Andy Geiger sat in his Port Angeles, Wash., home Monday night shaking with anger.
Retired after a 30-year career as athletic director at Maryland, Pennsylvania, Stanford and Ohio State, Geiger read the 23-page grand jury indictment of retired Penn State assistant football coach Jerry Sandusky and its graphic, detailed accounts of his sexual assaults on children.
Geiger couldn’t escape the “weird feeling” he could have hired Sandusky, now charged with 40 counts of sex abuse of eight boys, as Maryland’s football coach.
“This is the worst thing I’ve ever seen,” Geiger said in a telephone interview. “I’m sitting in my living room shaking I’m so appalled.”
In 1991, Geiger spoke with Sandusky, then Penn State’s well-regarded defensive coordinator, as part of a wide-ranging coach search. Later, Maryland talked to Sandusky in 1996 and Virginia interviewed him in 2000.
The Cavaliers were very interested in hiring Sandusky. He interviewed twice at Virginia to replace George Welsh. Then-Virginia president John Casteen and athletic director Terry Holland also met the coach in Pennsylvania. But according to a decade-old story from the Richmond Times-Dispatch, Casteen, Holland, and others involved with the search were concerned about Sandusky’s commitment to coaching because of his involvement with a charity called Second Mile that he founded in 1977 to work with troubled boys.
The organization’s slogan is “providing children with help and hope.” The grand jury indictment unfolds Sandusky’s abuse of boys he met through the charity.
Eight of Sandusky’s 40 charges of sexually abusing boys occurred in 1996, nine more happened in 2000, according to the case’s docket.
“I’m a very complex person,” Sandusky told the Times-Dispatch in the decade-old story. “I couldn’t deny the importance of Second Mile in my life. I could have played a game and said I was something different than I am, but that’s not me.”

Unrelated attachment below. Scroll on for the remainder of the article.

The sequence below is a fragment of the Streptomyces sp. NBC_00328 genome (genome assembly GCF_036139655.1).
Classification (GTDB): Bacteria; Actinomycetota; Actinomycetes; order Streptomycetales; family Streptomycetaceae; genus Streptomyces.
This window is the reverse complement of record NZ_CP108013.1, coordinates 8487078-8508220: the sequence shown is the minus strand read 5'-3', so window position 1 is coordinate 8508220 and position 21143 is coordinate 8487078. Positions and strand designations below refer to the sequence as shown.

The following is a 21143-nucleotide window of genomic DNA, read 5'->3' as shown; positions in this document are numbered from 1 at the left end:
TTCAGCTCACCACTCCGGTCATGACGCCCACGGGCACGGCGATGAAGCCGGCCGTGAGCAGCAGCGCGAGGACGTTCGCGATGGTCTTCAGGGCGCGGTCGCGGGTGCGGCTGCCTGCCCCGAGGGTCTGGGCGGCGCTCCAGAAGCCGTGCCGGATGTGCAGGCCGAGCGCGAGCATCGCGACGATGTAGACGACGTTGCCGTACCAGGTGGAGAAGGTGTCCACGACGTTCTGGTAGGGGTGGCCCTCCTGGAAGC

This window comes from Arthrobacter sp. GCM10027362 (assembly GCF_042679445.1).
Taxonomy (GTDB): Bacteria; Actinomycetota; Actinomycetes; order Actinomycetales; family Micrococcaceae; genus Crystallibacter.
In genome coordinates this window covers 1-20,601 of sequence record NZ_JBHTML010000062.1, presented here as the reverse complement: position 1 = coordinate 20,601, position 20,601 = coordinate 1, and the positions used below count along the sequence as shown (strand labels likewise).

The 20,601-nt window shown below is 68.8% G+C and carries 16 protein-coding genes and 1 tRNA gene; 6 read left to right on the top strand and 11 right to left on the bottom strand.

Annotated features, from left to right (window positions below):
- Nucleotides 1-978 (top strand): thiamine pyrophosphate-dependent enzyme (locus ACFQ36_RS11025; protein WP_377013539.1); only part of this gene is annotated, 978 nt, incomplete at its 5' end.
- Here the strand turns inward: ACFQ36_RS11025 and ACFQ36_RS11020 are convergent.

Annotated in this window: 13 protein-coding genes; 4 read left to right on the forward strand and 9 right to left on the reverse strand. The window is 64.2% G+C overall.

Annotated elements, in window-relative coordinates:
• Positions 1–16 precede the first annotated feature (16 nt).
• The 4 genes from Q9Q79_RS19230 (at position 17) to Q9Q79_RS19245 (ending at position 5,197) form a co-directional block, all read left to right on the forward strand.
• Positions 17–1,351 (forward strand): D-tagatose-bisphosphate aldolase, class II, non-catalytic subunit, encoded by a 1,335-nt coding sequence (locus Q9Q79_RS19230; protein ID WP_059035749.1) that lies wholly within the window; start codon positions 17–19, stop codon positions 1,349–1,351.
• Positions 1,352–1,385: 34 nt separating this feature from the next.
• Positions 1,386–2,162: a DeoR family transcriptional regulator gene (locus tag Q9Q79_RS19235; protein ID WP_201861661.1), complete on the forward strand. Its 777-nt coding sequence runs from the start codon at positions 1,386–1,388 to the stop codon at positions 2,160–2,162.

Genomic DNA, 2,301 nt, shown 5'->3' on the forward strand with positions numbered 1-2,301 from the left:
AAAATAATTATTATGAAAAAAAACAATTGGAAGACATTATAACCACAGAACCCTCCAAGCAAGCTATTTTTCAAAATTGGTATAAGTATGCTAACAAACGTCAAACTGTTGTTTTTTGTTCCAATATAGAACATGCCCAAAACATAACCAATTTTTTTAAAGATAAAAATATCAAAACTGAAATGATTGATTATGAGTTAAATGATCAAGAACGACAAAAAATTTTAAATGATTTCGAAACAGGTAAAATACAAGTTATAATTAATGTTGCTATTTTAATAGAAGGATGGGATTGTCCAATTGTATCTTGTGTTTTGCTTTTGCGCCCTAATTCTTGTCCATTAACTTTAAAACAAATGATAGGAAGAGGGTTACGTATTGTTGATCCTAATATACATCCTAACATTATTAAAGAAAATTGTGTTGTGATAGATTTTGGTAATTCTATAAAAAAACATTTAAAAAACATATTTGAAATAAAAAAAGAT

Andre Collins, a former All-American at Penn State who played for the Redskins from 1990 to 1994, said he’s saddened to find out Sandusky may be something different than the man he credits for “my life after football and putting me where I am today.” Collins is the director of retired players for the NFLPA.
“This is a very sad situation,” Collins said. “My first thoughts are for the victims. I just feel awful that any family has to go through that. If these allegations are proven, he fooled us all … speaking for myself, there was no inclination of anything like this.”
Holland, now East Carolina’s athletic director, didn’t return an email seeking comment.
Casteen, who retired as Virginia’s president in 2010 after 20 years in the position, was traveling, “heavily scheduled,” and “not able to find a time” to speak about Sandusky, according to his assistant.
Back in 1991, Sandusky didn’t leave a distinctive impression with Geiger after their conversation. There weren’t indications of Sandusky’s off-field behavior, Geiger said. And Sandusky was “never close” to a job offer. But time has clouded Geiger’s memory of whether Sandusky withdrew or Maryland wasn’t interested.
But Geiger is aghast Sandusky remained employed by Penn State and coach Joe Paterno until the assistant retired following the 1999 season to focus on the Second Mile charity. Geiger, who retired at Ohio State in 2005, noted assistant coaches serve at the pleasure of their head coach, not the athletic director.
“It’s ridiculous,” Geiger said. “Obviously, the guy was rehired every year by the head coach. It’s the head coach’s responsibility. And the athletic director and president should have had oversight.
“To gloss over the head coach is unconscionable,” Geiger said. “In the name of all decency, Penn State should open [Sandusky’s records] up. This is not something to duck and hide from.”
Paterno’s news conference in State College, Pa., on Tuesday afternoon was canceled by the university shortly before it was scheduled to begin. Paterno also didn’t appear on the weekly Big Ten coaches’ teleconference.
Sandusky’s name surfaced again in 1996 during Maryland’s football coach search when Debbie Yow was athletic director. Yow, now at N.C. State in the same position, remembered a phone conversation with Sandusky about the job described as a “brief encounter.” Again, she made no job offer. Beyond that, Yow declined via email to “revisit history of 15 years ago.”
In Washington state, Geiger, however, couldn’t escape thoughts of the man who could have been Maryland’s football coach.
“This is not a tattoo,” said Geiger, referring to the memorabilia-for-tattoos scandal at Ohio State. “This is real life.”